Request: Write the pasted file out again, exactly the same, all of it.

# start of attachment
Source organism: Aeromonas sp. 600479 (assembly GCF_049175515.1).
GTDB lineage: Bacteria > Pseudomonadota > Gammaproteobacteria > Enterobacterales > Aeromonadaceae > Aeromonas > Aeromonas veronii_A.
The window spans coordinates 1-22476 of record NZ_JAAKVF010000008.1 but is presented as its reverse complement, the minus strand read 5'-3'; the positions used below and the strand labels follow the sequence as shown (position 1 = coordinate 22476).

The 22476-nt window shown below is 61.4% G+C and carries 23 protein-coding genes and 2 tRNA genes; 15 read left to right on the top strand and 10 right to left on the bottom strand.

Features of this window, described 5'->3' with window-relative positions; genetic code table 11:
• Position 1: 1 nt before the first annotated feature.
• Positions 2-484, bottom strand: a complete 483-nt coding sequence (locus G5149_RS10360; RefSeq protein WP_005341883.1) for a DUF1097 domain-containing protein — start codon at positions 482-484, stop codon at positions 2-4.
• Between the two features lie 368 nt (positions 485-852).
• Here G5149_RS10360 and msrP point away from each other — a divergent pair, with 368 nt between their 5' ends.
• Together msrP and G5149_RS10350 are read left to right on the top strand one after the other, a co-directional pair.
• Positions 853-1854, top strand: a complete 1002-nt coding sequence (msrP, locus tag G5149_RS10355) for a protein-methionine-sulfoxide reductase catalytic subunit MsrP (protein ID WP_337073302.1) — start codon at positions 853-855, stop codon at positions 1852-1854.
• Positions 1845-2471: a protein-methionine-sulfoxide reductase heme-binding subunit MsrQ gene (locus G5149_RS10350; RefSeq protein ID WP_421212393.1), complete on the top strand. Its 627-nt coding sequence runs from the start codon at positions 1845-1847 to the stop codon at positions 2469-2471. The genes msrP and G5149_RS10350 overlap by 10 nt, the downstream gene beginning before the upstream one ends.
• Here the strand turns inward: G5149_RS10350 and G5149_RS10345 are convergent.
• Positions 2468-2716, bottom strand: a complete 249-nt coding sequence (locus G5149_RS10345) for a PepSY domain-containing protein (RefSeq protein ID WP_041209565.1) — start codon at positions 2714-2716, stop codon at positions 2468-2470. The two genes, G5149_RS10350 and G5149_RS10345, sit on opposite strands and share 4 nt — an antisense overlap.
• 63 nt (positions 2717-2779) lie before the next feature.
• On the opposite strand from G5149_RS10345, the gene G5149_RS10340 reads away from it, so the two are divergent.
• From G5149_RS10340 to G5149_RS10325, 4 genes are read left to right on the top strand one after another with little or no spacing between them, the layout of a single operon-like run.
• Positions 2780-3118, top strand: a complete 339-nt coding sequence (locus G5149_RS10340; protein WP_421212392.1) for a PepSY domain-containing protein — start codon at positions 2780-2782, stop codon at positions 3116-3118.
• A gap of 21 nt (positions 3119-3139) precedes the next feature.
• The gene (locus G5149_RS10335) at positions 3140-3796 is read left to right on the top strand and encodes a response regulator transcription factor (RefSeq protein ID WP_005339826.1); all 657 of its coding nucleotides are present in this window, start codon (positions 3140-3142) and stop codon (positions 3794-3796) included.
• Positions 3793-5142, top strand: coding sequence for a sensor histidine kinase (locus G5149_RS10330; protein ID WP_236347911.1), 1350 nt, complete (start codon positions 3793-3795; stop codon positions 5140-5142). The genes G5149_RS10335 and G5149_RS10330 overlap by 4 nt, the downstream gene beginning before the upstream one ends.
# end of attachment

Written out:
Source organism: Aeromonas sp. 600479 (assembly GCF_049175515.1).
GTDB lineage: Bacteria > Pseudomonadota > Gammaproteobacteria > Enterobacterales > Aeromonadaceae > Aeromonas > Aeromonas veronii_A.
The window spans coordinates 1-22476 of record NZ_JAAKVF010000008.1 but is presented as its reverse complement, the minus strand read 5'-3'; the positions used below and the strand labels follow the sequence as shown (position 1 = coordinate 22476).

The 22476-nt window shown below is 61.4% G+C and carries 23 protein-coding genes and 2 tRNA genes; 15 read left to right on the top strand and 10 right to left on the bottom strand.

Features of this window, described 5'->3' with window-relative positions; genetic code table 11:
• Position 1: 1 nt before the first annotated feature.
• Positions 2-484, bottom strand: a complete 483-nt coding sequence (locus G5149_RS10360; RefSeq protein WP_005341883.1) for a DUF1097 domain-containing protein — start codon at positions 482-484, stop codon at positions 2-4.
• Between the two features lie 368 nt (positions 485-852).
• Here G5149_RS10360 and msrP point away from each other — a divergent pair, with 368 nt between their 5' ends.
• Together msrP and G5149_RS10350 are read left to right on the top strand one after the other, a co-directional pair.
• Positions 853-1854, top strand: a complete 1002-nt coding sequence (msrP, locus tag G5149_RS10355) for a protein-methionine-sulfoxide reductase catalytic subunit MsrP (protein ID WP_337073302.1) — start codon at positions 853-855, stop codon at positions 1852-1854.
• Positions 1845-2471: a protein-methionine-sulfoxide reductase heme-binding subunit MsrQ gene (locus G5149_RS10350; RefSeq protein ID WP_421212393.1), complete on the top strand. Its 627-nt coding sequence runs from the start codon at positions 1845-1847 to the stop codon at positions 2469-2471. The genes msrP and G5149_RS10350 overlap by 10 nt, the downstream gene beginning before the upstream one ends.
• Here the strand turns inward: G5149_RS10350 and G5149_RS10345 are convergent.
• Positions 2468-2716, bottom strand: a complete 249-nt coding sequence (locus G5149_RS10345) for a PepSY domain-containing protein (RefSeq protein ID WP_041209565.1) — start codon at positions 2714-2716, stop codon at positions 2468-2470. The two genes, G5149_RS10350 and G5149_RS10345, sit on opposite strands and share 4 nt — an antisense overlap.
• 63 nt (positions 2717-2779) lie before the next feature.
• On the opposite strand from G5149_RS10345, the gene G5149_RS10340 reads away from it, so the two are divergent.
• From G5149_RS10340 to G5149_RS10325, 4 genes are read left to right on the top strand one after another with little or no spacing between them, the layout of a single operon-like run.
• Positions 2780-3118, top strand: a complete 339-nt coding sequence (locus G5149_RS10340; protein WP_421212392.1) for a PepSY domain-containing protein — start codon at positions 2780-2782, stop codon at positions 3116-3118.
• A gap of 21 nt (positions 3119-3139) precedes the next feature.
• The gene (locus G5149_RS10335) at positions 3140-3796 is read left to right on the top strand and encodes a response regulator transcription factor (RefSeq protein ID WP_005339826.1); all 657 of its coding nucleotides are present in this window, start codon (positions 3140-3142) and stop codon (positions 3794-3796) included.
• Positions 3793-5142, top strand: coding sequence for a sensor histidine kinase (locus G5149_RS10330; protein ID WP_236347911.1), 1350 nt, complete (start codon positions 3793-3795; stop codon positions 5140-5142). The genes G5149_RS10335 and G5149_RS10330 overlap by 4 nt, the downstream gene beginning before the upstream one ends.